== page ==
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CDL Reciprocity

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BACKGROUND

On May 9, 2011, the Federal Motor Carrier Safety Administration (FMCSA) promulgated new regulations reforming CDL testing and Commercial Learner’s Permit standards.1 These new regulations sought greater uniformity of skills testing and will allow non-domiciled CDL applicants to take their CDL skills test in a State other than their State of domicile.2 Assuming the applicant passes, the skills test results are to be transmitted to the State of domicile and the State of domicile would issue a CDL.3 These rules were originally supposed to go into effect July 8, 2014, but FMCSA extended the compliance deadline for this final rule to July 8, 2015.4

CURRENT PROBLEM

Beginning in 2015, States may allow skills testing of out of state students, and the state of domicile will then have to accept the results from an out of state CDL skills test.5 While FMCSA comments suggest the intention to have uniformity and reciprocity, the actual language of the regulation may prevent the FMCSA’s intention from becoming a reality. There is nothing in the language of 49 CFR § 383.79 that requires the State receiving the out of state’s skill test results from actually issuing a CDL to their State domiciled applicant. The regulation simply directs that the state must accept the results. This is both problematic and antithetical to a core tenet of the regulation, and CVTA fears that without clarification, States will not issue out of state tested applicants a CDL. The result of which is additional expense to the driver, and an unnecessary delay in reporting for work after being accepted for employment (or even the loss of the employment opportunity itself).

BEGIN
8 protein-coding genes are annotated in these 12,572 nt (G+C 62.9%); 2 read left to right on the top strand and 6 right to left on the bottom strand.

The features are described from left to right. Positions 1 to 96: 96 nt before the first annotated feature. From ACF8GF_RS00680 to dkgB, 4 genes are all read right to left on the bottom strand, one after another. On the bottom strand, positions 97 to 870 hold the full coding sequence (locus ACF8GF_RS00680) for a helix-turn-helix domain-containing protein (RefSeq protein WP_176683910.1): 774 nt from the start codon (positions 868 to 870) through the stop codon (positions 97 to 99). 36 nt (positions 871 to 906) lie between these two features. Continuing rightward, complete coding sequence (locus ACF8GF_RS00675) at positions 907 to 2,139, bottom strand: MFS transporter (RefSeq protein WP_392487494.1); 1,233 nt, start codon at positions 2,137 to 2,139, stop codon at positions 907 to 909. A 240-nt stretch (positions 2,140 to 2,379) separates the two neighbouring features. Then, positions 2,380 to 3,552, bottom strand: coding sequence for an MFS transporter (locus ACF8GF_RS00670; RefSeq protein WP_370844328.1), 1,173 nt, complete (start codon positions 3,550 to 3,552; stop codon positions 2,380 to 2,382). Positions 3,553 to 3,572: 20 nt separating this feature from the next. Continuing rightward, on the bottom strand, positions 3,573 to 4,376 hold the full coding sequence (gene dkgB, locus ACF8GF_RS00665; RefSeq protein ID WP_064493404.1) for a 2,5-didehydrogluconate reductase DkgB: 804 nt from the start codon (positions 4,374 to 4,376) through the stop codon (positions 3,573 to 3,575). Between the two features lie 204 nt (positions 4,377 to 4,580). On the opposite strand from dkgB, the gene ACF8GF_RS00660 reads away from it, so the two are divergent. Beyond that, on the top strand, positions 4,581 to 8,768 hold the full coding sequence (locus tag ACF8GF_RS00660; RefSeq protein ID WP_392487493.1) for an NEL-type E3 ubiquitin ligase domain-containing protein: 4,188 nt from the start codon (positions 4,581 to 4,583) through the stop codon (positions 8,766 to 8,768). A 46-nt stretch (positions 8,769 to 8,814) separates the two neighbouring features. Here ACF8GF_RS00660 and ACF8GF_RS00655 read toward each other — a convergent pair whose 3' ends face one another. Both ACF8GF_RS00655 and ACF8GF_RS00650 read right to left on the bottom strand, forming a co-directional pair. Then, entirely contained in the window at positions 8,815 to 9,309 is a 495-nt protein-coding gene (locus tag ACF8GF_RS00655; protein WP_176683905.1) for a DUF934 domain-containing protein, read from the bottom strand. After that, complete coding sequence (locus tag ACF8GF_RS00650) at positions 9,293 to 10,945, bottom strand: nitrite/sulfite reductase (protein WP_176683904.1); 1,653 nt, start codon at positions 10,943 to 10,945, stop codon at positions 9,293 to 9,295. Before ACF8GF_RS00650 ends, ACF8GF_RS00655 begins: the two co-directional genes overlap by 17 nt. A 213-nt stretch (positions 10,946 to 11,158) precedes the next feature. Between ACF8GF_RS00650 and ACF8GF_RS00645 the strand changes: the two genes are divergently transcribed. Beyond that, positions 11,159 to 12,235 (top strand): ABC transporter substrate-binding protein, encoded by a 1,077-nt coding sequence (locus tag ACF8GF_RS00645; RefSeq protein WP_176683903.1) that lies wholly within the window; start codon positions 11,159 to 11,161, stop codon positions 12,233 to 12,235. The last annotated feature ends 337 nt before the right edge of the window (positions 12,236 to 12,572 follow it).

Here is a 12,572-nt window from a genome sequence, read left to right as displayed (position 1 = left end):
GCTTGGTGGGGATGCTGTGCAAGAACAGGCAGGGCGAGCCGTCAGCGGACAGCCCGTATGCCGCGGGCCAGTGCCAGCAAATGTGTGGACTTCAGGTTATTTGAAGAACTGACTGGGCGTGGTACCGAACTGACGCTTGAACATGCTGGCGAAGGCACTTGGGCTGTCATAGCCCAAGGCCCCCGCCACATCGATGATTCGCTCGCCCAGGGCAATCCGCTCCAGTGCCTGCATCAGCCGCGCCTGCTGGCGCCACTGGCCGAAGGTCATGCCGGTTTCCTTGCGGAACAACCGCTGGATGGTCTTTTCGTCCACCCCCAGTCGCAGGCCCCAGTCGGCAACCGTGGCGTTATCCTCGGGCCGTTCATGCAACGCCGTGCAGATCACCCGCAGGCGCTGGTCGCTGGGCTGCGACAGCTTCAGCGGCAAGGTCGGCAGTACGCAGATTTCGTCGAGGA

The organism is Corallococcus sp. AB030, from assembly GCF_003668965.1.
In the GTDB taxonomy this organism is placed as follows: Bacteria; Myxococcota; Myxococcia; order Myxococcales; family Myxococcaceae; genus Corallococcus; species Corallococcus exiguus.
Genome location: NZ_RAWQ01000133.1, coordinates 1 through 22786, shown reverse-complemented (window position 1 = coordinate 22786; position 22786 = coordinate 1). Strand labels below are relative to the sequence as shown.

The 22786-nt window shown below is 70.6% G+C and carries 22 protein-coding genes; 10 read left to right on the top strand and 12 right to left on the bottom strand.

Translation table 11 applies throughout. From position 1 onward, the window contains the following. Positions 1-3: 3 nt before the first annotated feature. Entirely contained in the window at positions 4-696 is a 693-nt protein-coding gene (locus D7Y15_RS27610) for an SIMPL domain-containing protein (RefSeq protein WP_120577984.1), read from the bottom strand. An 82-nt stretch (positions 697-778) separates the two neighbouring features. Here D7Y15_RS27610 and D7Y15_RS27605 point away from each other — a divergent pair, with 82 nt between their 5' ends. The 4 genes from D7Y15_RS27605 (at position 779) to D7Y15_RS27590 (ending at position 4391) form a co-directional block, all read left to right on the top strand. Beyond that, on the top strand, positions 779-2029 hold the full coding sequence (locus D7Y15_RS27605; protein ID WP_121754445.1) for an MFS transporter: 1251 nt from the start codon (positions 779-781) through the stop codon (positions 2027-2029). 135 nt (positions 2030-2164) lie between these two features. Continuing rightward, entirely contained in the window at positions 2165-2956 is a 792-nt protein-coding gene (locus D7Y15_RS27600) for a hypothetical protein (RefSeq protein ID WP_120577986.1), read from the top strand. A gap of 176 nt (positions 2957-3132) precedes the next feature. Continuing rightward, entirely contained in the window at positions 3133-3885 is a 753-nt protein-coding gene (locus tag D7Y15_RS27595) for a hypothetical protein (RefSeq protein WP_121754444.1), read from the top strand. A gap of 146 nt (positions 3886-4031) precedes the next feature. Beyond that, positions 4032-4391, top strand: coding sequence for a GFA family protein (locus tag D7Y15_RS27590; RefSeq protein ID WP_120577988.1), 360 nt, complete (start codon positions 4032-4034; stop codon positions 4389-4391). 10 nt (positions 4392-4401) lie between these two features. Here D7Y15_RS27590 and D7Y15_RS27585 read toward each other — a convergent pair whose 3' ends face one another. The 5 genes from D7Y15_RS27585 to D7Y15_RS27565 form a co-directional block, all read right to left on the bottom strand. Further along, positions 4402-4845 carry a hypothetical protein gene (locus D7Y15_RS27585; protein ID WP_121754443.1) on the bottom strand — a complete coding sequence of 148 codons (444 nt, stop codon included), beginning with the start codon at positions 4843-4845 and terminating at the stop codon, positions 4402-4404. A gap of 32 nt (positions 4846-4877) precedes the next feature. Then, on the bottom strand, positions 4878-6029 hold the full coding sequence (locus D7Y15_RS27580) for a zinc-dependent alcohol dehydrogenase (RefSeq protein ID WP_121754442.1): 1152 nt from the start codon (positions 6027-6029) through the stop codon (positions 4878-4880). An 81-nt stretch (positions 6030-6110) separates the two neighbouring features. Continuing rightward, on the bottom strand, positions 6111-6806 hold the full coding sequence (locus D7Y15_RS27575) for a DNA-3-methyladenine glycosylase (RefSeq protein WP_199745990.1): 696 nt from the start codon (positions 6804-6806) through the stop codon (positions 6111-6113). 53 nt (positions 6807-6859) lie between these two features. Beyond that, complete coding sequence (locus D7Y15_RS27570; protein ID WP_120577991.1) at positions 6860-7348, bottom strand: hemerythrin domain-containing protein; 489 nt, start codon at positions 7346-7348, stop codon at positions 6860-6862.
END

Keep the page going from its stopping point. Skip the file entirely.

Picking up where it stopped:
Many CVTA schools educate out of state students and are often the only training locations available to those who live near a neighboring state’s border. Therefore, for example, it may be easier for a student in Western Iowa to attend a school in Nebraska if the Nebraska school location is closer than other training schools in Iowa. Another scenario is a student in New York who may select a school in Ohio for training because they have relatives in Ohio with whom they can stay while training. Allowing students to utilize out of state testing will mean our institutions can help meet growing industry demands on filling the widening gap between driver openings and available drivers. As truck drivers are in very high demand, maintaining reciprocity for out of state testing is both good policy and good economics. Therefore, CVTA requests that Congress direct FMCSA to clarify 49 CFR § 383.79 to require States to issue a CDL when an applicant passes an out of state test.


1 Commercial Driver’s License Testing and Commercial Learner’s Permit Standards Final Rule, 76 Fed. Reg. 26854-26897 (May 9, 2011) (codifying 49 CFR 383.79 allowing Skills Testing of Out-of-State Students).
2 Id.
3 Id. at 26859.
4 78 Fed. Reg. 17875, 17877 (March 25, 2013)
5 49 CFR § 383.79